How To Figure Out How Fast Your Internet Connection Is
Anyone with a broadband Internet connection has wondered at some point if they’re getting what they’re paying for. The quickest way to find out is to run a speed test to measure the following:
- Upstream speed: This is the speed from your computer to the Internet.
- Downstream speed: This is the speed from the Internet to your computer.
By measuring the downstream and upstream speed, you can accurately gauge your overall connection speed.
For this purpose, I recommend speedtest.net as it not only measures the above figures, but it measures the ping time between your computer and the test server. That can aid you in determining how fast your connection is (or isn’t) as lower times generally mean faster connections.
Let’s apply a real world example to this. Let’s say that you are paying for a connection to the Internet that is advertised at a maximum of 5 Megabits per second downstream, and 800 kilobits per second upstream. You run this test and you find out that you get 4.3 Megabits per second downstream and 670 kilobits per second upstream with a ping time of 40 milliseconds. That’s pretty good as in the real world, you will never get the full speed that is advertised because of a number of factors:
- Cable users share their Internet connection with everyone else on their cable. This single cable may snake around the entire area. If the cable is over utilized then everyone on that cable will be affected with slow speeds.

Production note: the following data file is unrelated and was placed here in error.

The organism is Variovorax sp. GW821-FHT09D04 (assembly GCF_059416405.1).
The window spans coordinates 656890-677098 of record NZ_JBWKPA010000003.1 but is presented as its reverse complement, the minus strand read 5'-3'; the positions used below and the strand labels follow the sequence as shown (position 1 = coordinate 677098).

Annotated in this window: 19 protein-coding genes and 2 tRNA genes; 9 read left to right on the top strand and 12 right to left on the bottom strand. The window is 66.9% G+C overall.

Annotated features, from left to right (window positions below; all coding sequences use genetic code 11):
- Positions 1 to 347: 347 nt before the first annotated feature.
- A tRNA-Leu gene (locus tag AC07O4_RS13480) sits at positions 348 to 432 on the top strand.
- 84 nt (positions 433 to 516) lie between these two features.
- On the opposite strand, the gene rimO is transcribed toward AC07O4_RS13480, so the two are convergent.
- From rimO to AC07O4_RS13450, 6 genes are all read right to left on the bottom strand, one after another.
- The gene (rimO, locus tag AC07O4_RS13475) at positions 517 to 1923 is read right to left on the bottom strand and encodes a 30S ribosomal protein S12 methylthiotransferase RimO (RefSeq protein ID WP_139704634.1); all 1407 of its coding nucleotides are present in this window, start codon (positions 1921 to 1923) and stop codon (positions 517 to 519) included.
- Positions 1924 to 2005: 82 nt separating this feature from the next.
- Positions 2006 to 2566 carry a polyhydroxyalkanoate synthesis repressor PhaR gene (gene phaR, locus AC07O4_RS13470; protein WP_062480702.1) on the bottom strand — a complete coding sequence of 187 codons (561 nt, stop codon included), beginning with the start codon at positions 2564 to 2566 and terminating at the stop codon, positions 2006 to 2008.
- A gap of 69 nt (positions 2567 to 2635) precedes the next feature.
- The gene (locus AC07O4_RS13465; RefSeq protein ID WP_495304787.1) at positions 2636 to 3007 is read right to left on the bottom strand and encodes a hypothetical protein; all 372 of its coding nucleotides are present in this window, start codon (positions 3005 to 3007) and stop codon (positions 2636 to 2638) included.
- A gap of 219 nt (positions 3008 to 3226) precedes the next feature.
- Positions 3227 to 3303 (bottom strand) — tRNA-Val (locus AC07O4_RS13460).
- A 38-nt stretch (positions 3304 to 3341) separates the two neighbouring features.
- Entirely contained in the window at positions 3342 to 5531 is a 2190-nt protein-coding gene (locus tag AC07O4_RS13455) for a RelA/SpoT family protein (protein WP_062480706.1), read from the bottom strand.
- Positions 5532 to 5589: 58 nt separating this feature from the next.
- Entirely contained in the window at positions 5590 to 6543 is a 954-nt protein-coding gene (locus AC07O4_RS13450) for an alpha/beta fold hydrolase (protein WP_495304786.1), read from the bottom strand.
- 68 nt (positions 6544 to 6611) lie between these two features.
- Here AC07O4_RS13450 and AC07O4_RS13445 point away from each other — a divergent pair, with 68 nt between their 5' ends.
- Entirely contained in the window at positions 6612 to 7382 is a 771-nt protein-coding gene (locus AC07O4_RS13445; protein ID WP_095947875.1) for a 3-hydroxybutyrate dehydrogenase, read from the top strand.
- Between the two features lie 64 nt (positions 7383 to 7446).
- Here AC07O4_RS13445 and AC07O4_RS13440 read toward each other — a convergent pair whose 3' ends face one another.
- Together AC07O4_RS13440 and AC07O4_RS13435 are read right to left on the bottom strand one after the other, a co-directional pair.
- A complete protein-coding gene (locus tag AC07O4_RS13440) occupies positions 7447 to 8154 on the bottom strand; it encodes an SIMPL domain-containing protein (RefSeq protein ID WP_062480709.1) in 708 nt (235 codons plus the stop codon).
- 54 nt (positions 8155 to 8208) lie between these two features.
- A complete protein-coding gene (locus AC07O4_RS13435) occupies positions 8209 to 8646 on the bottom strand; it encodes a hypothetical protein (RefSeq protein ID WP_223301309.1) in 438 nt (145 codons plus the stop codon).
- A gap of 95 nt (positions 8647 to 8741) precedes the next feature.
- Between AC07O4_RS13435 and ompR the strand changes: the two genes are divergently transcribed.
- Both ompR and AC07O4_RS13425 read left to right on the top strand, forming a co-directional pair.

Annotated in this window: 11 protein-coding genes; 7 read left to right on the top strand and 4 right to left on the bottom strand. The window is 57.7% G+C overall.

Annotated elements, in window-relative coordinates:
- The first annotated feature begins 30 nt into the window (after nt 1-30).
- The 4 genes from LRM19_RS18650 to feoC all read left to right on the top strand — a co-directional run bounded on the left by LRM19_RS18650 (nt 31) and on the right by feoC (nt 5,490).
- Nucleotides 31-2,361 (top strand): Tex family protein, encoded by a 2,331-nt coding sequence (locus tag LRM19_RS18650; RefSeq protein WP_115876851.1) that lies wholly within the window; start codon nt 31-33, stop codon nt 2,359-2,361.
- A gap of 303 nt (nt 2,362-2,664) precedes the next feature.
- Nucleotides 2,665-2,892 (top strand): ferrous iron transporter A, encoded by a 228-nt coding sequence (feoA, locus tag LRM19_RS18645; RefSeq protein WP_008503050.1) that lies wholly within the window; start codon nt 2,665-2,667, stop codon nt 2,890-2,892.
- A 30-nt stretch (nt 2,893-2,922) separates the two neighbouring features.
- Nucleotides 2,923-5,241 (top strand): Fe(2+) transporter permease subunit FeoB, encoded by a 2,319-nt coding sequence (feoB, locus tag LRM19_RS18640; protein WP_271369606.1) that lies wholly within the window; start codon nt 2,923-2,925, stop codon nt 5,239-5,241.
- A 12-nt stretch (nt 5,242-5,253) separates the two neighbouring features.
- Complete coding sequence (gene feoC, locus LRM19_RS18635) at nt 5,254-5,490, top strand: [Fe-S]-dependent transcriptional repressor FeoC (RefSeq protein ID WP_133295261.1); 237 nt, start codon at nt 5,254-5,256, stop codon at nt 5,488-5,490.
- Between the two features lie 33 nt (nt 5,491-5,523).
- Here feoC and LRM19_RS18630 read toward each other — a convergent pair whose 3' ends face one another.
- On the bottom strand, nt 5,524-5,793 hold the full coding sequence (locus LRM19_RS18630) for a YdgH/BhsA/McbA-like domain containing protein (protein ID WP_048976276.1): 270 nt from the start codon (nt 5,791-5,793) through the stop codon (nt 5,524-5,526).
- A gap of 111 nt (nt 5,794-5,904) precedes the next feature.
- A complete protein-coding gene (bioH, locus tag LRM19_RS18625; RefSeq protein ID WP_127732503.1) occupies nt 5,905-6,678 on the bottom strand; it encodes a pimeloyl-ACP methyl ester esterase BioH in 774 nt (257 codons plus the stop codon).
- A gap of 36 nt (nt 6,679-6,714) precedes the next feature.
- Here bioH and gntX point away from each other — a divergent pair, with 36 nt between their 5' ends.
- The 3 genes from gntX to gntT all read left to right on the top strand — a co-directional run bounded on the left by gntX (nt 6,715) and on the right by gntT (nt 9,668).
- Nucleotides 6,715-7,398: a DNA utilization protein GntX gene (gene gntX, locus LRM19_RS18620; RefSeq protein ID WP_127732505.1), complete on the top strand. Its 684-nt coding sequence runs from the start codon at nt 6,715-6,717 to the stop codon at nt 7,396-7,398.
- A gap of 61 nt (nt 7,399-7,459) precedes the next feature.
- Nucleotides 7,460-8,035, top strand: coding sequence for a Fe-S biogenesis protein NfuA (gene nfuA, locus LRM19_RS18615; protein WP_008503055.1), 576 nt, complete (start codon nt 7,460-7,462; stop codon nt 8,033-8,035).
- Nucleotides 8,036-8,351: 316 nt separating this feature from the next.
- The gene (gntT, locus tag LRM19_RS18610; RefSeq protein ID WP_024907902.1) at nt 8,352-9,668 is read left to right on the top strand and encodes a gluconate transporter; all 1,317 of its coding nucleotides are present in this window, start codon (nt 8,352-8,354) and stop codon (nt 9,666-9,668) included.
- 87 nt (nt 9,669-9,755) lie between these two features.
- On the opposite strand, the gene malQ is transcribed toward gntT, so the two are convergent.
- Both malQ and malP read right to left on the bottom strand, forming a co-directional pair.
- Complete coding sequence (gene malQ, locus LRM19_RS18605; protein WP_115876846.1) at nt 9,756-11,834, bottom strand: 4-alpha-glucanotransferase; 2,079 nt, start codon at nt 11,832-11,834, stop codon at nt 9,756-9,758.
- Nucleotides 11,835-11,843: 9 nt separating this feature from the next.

- ADSL users can have a similar problem. Although they enjoy a dedicated connection to the local central office, the connection from the central office to the rest of the Internet is shared amongst all users of that central office. The central office connection is much greater then any user’s individual speed but if there are many hundreds of ADSL users all using the connection at the same time then there will be an overall decrease in the speed of user’s connection. Another factor is distance from the central office to your home or workplace. The further away you are from the central office, the slower your speed.
- Another source of problems is your ISP. They may have too many customers and not enough bandwidth, which is a common issue with many consumer ISPs. This is where the ping time comes in handy. The lower the ping time, the better your connection.
So lets say that you’re getting way less than what you’re paying for. You can try calling your ISP to see if they can do anything about it. But in general your ISP will use their “escape clause” to get out of dealing with it. By “escape clause” I mean that ISPs generally don’t guarantee a given speed. They instead say “up to” a given speed. This allows them to get away with giving their customers sub-optimal performance for extended periods of time. If you fall into this category, your only hope may be to switch providers.
As a rule, I encourage people to test their connection and if they’re not getting what they pay for they should hold their ISP to account. If they don’t do anything about it, vote with your dollars and go elsewhere.
Tip: You should try this test at different times of the day as you might get different results at different times of the day.